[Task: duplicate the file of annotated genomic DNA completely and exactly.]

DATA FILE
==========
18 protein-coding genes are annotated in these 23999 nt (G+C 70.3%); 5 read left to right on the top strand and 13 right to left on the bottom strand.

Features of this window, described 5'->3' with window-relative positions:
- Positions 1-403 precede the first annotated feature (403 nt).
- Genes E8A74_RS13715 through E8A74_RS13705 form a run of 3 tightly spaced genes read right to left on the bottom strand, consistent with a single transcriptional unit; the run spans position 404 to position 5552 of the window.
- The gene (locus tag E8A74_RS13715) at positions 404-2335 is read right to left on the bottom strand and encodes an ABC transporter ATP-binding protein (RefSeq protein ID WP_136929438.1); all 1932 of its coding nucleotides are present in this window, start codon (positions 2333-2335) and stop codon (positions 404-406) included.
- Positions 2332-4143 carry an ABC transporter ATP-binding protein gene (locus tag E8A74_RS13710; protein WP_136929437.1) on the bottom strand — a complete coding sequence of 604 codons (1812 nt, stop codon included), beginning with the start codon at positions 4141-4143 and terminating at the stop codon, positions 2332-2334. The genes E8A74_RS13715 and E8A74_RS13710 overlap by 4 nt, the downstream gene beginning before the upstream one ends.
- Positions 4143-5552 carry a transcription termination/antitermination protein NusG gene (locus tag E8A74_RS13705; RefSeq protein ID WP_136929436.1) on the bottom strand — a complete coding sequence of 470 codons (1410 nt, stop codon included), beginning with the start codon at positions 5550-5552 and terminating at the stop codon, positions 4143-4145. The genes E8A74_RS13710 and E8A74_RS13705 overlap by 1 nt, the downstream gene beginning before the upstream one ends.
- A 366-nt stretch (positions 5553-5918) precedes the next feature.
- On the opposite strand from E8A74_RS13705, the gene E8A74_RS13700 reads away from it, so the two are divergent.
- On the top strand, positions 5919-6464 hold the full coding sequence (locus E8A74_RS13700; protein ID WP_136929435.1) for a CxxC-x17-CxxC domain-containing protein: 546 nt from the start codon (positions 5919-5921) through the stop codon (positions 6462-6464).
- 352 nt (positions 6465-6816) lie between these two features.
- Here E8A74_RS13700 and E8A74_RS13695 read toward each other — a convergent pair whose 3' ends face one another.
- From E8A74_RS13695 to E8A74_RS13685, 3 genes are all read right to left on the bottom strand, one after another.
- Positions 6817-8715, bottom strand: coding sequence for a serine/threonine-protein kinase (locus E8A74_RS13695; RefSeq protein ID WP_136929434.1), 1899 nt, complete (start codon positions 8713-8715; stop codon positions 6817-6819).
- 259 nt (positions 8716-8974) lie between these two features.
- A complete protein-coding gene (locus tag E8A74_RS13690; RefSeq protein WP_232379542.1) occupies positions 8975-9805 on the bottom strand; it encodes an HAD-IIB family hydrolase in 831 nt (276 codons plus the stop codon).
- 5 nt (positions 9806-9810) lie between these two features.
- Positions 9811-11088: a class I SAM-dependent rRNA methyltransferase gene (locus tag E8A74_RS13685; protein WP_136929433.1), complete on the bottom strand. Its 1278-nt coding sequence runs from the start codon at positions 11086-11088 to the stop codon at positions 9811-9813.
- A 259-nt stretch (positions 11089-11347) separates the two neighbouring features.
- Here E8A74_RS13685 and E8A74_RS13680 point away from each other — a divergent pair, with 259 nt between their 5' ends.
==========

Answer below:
18 protein-coding genes are annotated in these 23999 nt (G+C 70.3%); 5 read left to right on the top strand and 13 right to left on the bottom strand.

Features of this window, described 5'->3' with window-relative positions:
- Positions 1-403 precede the first annotated feature (403 nt).
- Genes E8A74_RS13715 through E8A74_RS13705 form a run of 3 tightly spaced genes read right to left on the bottom strand, consistent with a single transcriptional unit; the run spans position 404 to position 5552 of the window.
- The gene (locus tag E8A74_RS13715) at positions 404-2335 is read right to left on the bottom strand and encodes an ABC transporter ATP-binding protein (RefSeq protein ID WP_136929438.1); all 1932 of its coding nucleotides are present in this window, start codon (positions 2333-2335) and stop codon (positions 404-406) included.
- Positions 2332-4143 carry an ABC transporter ATP-binding protein gene (locus tag E8A74_RS13710; protein WP_136929437.1) on the bottom strand — a complete coding sequence of 604 codons (1812 nt, stop codon included), beginning with the start codon at positions 4141-4143 and terminating at the stop codon, positions 2332-2334. The genes E8A74_RS13715 and E8A74_RS13710 overlap by 4 nt, the downstream gene beginning before the upstream one ends.
- Positions 4143-5552 carry a transcription termination/antitermination protein NusG gene (locus tag E8A74_RS13705; RefSeq protein ID WP_136929436.1) on the bottom strand — a complete coding sequence of 470 codons (1410 nt, stop codon included), beginning with the start codon at positions 5550-5552 and terminating at the stop codon, positions 4143-4145. The genes E8A74_RS13710 and E8A74_RS13705 overlap by 1 nt, the downstream gene beginning before the upstream one ends.
- A 366-nt stretch (positions 5553-5918) precedes the next feature.
- On the opposite strand from E8A74_RS13705, the gene E8A74_RS13700 reads away from it, so the two are divergent.
- On the top strand, positions 5919-6464 hold the full coding sequence (locus E8A74_RS13700; protein ID WP_136929435.1) for a CxxC-x17-CxxC domain-containing protein: 546 nt from the start codon (positions 5919-5921) through the stop codon (positions 6462-6464).
- 352 nt (positions 6465-6816) lie between these two features.
- Here E8A74_RS13700 and E8A74_RS13695 read toward each other — a convergent pair whose 3' ends face one another.
- From E8A74_RS13695 to E8A74_RS13685, 3 genes are all read right to left on the bottom strand, one after another.
- Positions 6817-8715, bottom strand: coding sequence for a serine/threonine-protein kinase (locus E8A74_RS13695; RefSeq protein ID WP_136929434.1), 1899 nt, complete (start codon positions 8713-8715; stop codon positions 6817-6819).
- 259 nt (positions 8716-8974) lie between these two features.
- A complete protein-coding gene (locus tag E8A74_RS13690; RefSeq protein WP_232379542.1) occupies positions 8975-9805 on the bottom strand; it encodes an HAD-IIB family hydrolase in 831 nt (276 codons plus the stop codon).
- 5 nt (positions 9806-9810) lie between these two features.
- Positions 9811-11088: a class I SAM-dependent rRNA methyltransferase gene (locus tag E8A74_RS13685; protein WP_136929433.1), complete on the bottom strand. Its 1278-nt coding sequence runs from the start codon at positions 11086-11088 to the stop codon at positions 9811-9813.
- A 259-nt stretch (positions 11089-11347) separates the two neighbouring features.
- Here E8A74_RS13685 and E8A74_RS13680 point away from each other — a divergent pair, with 259 nt between their 5' ends.